The good news from Greece

Financial Mirror (Cyprus) - - FRONT PAGE - Mar­cuard’s Mar­ket up­date by GaveKal Drago­nomics

Greece has re­opened its banks, paid its dues to the Euro­pean Cen­tral Bank and cleared its ar­rears with the In­ter­na­tional Mon­e­tary Fund. Af­ter five years of panEuro­pean eco­nomic de­pres­sion and the near-death ex­pe­ri­ence in Greece this month, can we fi­nally say that the euro cri­sis is over? The con­ven­tional an­swer is def­i­nitely not.

Ac­cord­ing to the vast ma­jor­ity of po­lit­i­cal com­men­ta­tors and econ­o­mists, rang­ing from left-wing Key­ne­sians such as Joseph Stiglitz and Paul Krug­man, to con­ser­va­tive mon­e­tarists like Wolf­gang Schauble in Ger­many and Charles Gave here at Gavekal, the Greek bailout was lit­tle more than an anal­gesic. It may dull the pain for a short pe­riod, but the deep-seated ma­lig­nan­cies of the sin­gle cur­rency pro­ject will con­tinue to spread like can­cer, with a dis­mal prog­no­sis for the euro and per­haps even for the EU as a whole.

Luck­ily for Europe, and for risk as­sets around the world, these prophe­cies of doom are likely to prove wrong. In the end, the painful and chaotic ne­go­ti­a­tions of re­cent weeks may ac­tu­ally have pro­duced a tol­er­a­ble deal for both Greece and the rest of the eu­ro­zone. Far from mark­ing the be­gin­ning of a new phase of the cri­sis, this set­tle­ment may go down in history as the end of a long se­ries of des­per­ate po­lit­i­cal gam­bles that ul­ti­mately cre­ated the con­di­tions for eco­nomic re­cov­ery across Europe by cor­rect­ing some of the worst de­sign flaws in­tro­duced into the sin­gle cur­rency by the Maas­tricht Treaty’s mis­guided mon­e­tary and fis­cal rules.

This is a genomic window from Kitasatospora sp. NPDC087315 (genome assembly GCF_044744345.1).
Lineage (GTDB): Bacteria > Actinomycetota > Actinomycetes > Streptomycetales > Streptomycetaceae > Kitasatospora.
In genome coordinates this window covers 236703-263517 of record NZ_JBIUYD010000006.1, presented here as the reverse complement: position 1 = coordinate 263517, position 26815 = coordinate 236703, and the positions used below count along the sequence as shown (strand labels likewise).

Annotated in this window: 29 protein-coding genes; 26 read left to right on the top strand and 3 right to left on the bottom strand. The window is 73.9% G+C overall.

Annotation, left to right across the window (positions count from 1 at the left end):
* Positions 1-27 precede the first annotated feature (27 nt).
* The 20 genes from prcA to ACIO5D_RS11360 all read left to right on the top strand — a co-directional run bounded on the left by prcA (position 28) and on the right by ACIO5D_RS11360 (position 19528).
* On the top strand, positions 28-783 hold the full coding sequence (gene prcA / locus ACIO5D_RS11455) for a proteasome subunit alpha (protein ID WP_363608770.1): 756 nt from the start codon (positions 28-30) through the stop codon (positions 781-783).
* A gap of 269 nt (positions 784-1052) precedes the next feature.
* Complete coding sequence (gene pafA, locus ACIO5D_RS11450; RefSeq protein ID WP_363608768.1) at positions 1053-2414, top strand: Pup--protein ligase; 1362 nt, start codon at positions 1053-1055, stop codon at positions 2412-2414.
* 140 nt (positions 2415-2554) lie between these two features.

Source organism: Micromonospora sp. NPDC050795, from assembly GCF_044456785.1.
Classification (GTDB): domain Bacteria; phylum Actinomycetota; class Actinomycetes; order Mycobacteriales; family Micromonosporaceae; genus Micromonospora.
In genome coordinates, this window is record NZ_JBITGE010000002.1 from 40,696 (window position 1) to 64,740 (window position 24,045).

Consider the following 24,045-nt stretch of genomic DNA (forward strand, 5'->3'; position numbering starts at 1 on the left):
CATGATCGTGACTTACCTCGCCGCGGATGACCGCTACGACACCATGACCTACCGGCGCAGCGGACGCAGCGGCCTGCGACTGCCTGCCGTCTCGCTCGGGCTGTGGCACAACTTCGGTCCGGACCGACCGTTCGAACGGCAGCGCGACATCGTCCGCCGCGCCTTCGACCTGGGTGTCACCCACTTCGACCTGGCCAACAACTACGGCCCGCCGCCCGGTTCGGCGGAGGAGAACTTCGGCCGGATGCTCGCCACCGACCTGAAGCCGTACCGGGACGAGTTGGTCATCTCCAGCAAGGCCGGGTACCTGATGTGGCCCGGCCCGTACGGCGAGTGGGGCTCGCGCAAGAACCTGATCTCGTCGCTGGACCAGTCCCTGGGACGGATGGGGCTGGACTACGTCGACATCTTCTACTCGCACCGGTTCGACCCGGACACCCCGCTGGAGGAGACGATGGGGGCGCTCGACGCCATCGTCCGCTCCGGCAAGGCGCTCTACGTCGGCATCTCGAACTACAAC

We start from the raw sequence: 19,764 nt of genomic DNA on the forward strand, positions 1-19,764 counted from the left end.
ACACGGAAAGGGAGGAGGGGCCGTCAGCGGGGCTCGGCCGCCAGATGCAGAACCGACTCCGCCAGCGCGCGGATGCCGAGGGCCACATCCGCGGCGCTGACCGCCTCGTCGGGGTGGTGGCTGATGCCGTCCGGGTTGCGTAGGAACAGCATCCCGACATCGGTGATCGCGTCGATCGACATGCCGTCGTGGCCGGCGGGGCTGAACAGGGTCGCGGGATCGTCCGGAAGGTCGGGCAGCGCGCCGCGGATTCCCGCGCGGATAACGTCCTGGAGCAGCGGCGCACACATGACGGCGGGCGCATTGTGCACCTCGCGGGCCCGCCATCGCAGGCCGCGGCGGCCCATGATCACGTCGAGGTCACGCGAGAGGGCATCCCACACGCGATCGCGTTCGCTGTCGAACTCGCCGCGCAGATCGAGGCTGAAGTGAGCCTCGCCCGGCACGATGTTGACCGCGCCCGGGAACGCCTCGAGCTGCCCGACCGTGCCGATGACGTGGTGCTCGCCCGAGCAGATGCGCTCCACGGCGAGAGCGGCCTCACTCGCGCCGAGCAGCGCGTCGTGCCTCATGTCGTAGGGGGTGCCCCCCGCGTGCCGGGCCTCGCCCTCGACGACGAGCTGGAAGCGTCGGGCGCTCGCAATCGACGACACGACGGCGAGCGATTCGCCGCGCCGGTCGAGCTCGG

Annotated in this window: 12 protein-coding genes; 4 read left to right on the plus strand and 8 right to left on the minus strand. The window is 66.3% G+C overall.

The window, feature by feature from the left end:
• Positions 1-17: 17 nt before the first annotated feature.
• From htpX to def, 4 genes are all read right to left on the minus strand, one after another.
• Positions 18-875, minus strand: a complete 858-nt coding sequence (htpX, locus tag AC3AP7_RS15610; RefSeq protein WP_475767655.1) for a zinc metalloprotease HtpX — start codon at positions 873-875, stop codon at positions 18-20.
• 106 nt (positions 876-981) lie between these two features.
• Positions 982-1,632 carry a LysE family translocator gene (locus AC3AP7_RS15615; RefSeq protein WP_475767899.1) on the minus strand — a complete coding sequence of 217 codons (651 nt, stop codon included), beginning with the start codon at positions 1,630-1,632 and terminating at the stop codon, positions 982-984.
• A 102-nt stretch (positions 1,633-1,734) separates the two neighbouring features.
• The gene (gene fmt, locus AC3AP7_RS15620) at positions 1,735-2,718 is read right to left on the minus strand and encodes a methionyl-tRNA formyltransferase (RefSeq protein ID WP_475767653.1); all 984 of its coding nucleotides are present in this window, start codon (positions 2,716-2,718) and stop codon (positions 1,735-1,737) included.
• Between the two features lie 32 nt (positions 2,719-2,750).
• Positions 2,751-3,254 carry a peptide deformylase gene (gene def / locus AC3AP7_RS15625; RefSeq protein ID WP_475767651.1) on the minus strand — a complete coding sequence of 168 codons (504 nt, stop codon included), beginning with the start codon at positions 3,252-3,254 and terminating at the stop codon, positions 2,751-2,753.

To ex­press guarded op­ti­mism about the Greek deal is not to con­done ei­ther the provoca­tive ar­ro­gance of for­mer Greek fi­nance min­is­ter Yanis Varoufakis, or the point­less vin­dic­tive­ness of Schauble, his Ger­man op­po­site num­ber. Their un­nec­es­sary feud, fu­elled by per­sonal van­ity, in­flicted enor­mous costs on both coun­tries. Nor is it to deny eco­nomic crit­i­cisms of the bailout pro­vi­sions lev­elled both by pro­gres­sive Key­ne­sians like Stiglitz and by con­ser­va­tive mon­e­tarists like Hans-Werner Sinn.

The ar­gu­ments against cre­at­ing a Euro­pean sin­gle cur­rency in the first place, and then against al­low­ing Greece to cheat its way into mem­ber­ship, were ab­so­lutely valid back in the 1990s, and in the­ory they still are. But this does not mean that break­ing up the euro would be de­sir­able, or even tol­er­a­ble, in prac­tice to­day. Join­ing the euro was cer­tainly ru­inous for Greece, but there is al­ways “a great deal of ruin in a na­tion,” as Adam Smith re­marked al­most 250 years ago, when the loss of its Amer­i­can colonies ap­peared to threaten Bri­tain with fi­nan­cial ruin.

The great virtue of cap­i­tal­ism is that it adapts to ru­inous con­di­tions and even finds ways of turn­ing them to ad­van­tage. The US in the mid-19th cen­tury was very badly suited to a sin­gle cur­rency and a sin­gle eco­nomic struc­ture, as demon­strated by the civil war, which was pro­voked as much by sin­gle cur­rency ten­sions as by moral ab­hor­rence of slav­ery. Italy would prob­a­bly be bet­ter off to­day if Giuseppe Garibaldi had never uni­fied it into a sin­gle econ­omy. But once uni­fi­ca­tion has hap­pened, the pain of dis­man­tling the po­lit­i­cal and eco­nomic set­tle­ment usu­ally over­whelms the ap­par­ent gains from a breakup, at least in the eyes of the cit­i­zens and po­lit­i­cal lead­ers of the time. This seems to be the case in Europe to­day, as clear ma­jori­ties of vot­ers are say­ing in all euro coun­tries, in­clud­ing Ger­many and Greece.

Thus the ques­tion that should have been asked through­out the euro cri­sis was not whether the sin­gle cur­rency would break up, but rather what po­lit­i­cal re­ver­sals, eco­nomic sac­ri­fices and le­gal sub­terfuges would be needed to pre­vent a break-up.